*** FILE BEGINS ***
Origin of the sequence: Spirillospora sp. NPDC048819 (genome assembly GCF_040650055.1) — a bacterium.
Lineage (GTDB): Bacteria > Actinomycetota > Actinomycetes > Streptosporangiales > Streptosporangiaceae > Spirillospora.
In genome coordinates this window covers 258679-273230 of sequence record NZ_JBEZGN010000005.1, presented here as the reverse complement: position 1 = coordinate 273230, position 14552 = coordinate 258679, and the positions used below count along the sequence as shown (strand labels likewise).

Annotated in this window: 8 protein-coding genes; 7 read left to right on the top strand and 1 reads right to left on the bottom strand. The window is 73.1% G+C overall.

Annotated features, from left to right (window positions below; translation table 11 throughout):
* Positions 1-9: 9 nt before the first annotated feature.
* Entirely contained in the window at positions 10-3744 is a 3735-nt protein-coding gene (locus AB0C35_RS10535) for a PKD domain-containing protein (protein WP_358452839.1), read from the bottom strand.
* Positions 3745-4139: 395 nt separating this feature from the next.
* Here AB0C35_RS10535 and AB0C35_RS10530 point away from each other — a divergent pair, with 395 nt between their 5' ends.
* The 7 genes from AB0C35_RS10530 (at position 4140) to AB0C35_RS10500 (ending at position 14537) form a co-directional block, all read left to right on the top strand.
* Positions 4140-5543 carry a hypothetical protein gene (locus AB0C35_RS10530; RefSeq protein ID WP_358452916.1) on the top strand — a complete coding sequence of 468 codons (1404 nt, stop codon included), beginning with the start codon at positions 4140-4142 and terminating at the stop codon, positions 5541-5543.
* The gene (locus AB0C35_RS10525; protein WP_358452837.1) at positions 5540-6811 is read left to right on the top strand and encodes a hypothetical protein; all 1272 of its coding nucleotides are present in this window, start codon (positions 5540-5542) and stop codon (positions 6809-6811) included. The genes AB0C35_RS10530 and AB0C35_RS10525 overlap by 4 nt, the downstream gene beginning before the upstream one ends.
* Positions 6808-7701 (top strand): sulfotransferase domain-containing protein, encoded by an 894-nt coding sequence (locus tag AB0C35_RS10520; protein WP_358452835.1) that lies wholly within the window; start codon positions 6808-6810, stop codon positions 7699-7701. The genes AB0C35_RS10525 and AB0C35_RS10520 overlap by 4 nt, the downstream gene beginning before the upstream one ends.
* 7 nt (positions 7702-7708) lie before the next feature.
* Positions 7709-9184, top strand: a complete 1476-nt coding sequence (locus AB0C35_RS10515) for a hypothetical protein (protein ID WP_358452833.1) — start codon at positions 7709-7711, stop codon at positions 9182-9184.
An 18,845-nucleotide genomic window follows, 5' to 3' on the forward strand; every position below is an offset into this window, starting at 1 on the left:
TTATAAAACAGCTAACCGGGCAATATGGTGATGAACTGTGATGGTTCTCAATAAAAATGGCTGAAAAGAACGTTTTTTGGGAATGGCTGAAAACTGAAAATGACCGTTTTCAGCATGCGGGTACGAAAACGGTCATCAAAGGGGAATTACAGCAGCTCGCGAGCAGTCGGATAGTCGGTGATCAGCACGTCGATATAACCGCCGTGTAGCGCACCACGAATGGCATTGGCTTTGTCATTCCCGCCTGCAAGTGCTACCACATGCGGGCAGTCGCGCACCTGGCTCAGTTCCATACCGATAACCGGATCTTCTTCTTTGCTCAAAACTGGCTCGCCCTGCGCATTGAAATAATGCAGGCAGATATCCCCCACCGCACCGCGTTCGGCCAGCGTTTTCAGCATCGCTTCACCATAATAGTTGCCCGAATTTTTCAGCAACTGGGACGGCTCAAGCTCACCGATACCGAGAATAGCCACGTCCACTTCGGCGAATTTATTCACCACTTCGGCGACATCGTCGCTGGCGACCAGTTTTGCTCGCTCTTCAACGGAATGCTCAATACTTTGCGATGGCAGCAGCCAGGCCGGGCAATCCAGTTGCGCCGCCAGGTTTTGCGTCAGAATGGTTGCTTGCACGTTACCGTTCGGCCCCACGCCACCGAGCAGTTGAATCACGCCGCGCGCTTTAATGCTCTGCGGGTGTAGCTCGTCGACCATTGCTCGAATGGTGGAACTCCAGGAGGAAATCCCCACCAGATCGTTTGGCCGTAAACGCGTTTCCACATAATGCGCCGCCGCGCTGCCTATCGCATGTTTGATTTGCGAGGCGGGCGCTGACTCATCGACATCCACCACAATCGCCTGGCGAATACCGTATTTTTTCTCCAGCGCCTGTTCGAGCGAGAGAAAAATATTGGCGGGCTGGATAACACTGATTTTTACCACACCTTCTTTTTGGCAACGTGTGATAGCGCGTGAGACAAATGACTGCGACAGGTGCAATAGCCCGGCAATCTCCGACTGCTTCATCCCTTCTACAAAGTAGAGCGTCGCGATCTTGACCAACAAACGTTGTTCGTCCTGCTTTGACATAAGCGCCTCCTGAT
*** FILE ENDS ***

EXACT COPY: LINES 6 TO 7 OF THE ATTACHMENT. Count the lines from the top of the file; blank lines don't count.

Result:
* Positions 1-9: 9 nt before the first annotated feature.
* Entirely contained in the window at positions 10-3744 is a 3735-nt protein-coding gene (locus AB0C35_RS10535) for a PKD domain-containing protein (protein WP_358452839.1), read from the bottom strand.